Swartkrans Field School 2019

Paleoanthropology Field School in South Africa
Summer 2019
Deadline for Applications March 2019
Contact Travis Pickering or Lindsay Heiser Barger
Additional information available at www.studyabroad.wisc.edu

Swarkrans Cave site has provided the:

  • Largest sample (> 126 individuals) of Paranthropus robustus in the world
  • First evidence for the co-existence of two different hominid lineages (Homo erectus and Paranthropus robustus)
  • First and earliest evidence for controlled use of fire found anywhere c. 1 million years ago
  • First and earliest evidence of tool use with non-stone material (i.e. bone tools) c. 1.7 million years ago
  • This four-week program offers you the opportunity to participate in a paleoanthropology fieldschool at the famous fossil human locality of Swartkrans, South Africa. Swartkrans, a cave site approximately twenty miles from Johannesburg, is recognized as one of the world's most important archaeological and fossil localities for the study of human evolution. The site's geological deposits span millions of years and sample several important events in human evolution.

    The oldest finds at the site date between 2.0 and 1.0 million years old—a time period during which our immediate ancestor, Homo erectus, shared the landscape with the extinct ape-man species Paranthropus robustus. In addition to fossils of these species, Swartkrans also preserves an abundant archaeological record of their behavior in the form of stone and bone tools, as well as butchered animal bones. Most spectacularly, the site contains evidence of the earliest known use of fire by human ancestors, dated to about 1.0 million years old.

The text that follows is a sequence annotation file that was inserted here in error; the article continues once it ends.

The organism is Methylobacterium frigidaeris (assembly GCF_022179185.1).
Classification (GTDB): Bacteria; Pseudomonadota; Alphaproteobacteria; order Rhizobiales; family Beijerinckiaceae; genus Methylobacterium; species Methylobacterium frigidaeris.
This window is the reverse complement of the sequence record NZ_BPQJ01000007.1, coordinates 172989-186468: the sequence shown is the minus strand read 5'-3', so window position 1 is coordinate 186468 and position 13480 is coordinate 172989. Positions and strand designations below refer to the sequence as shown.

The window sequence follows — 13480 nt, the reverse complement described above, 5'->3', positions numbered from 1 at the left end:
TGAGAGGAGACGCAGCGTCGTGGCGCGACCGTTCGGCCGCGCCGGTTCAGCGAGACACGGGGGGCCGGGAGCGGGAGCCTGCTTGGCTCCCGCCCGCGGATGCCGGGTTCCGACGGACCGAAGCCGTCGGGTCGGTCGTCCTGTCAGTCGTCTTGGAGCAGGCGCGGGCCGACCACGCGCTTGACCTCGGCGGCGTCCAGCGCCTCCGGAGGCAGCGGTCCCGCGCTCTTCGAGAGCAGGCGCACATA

You will learn about these fascinating ancestors through a hands-on course that includes instruction in archaeological survey, site mapping, excavation, recording, artifact and fossil analysis (human and animal), and laboratory techniques. Fieldwork will be supplemented with occasional lectures, workshops and fossil locality tours with internationally recognized paleoanthropologists working at nearby sites.

    The program is directed by Dr. Travis Pickering, Professor of Anthropology at UW-Madison. Over his 20 years of working in South Africa, Professor Pickering has cultivated strong relationships with researchers in the area ensuring that students on this program will see original fossils and artifacts and receive site tours from the primary researchers in the field. The program is very comprehensive and expands beyond the bounds of simply excavating for four weeks at one site.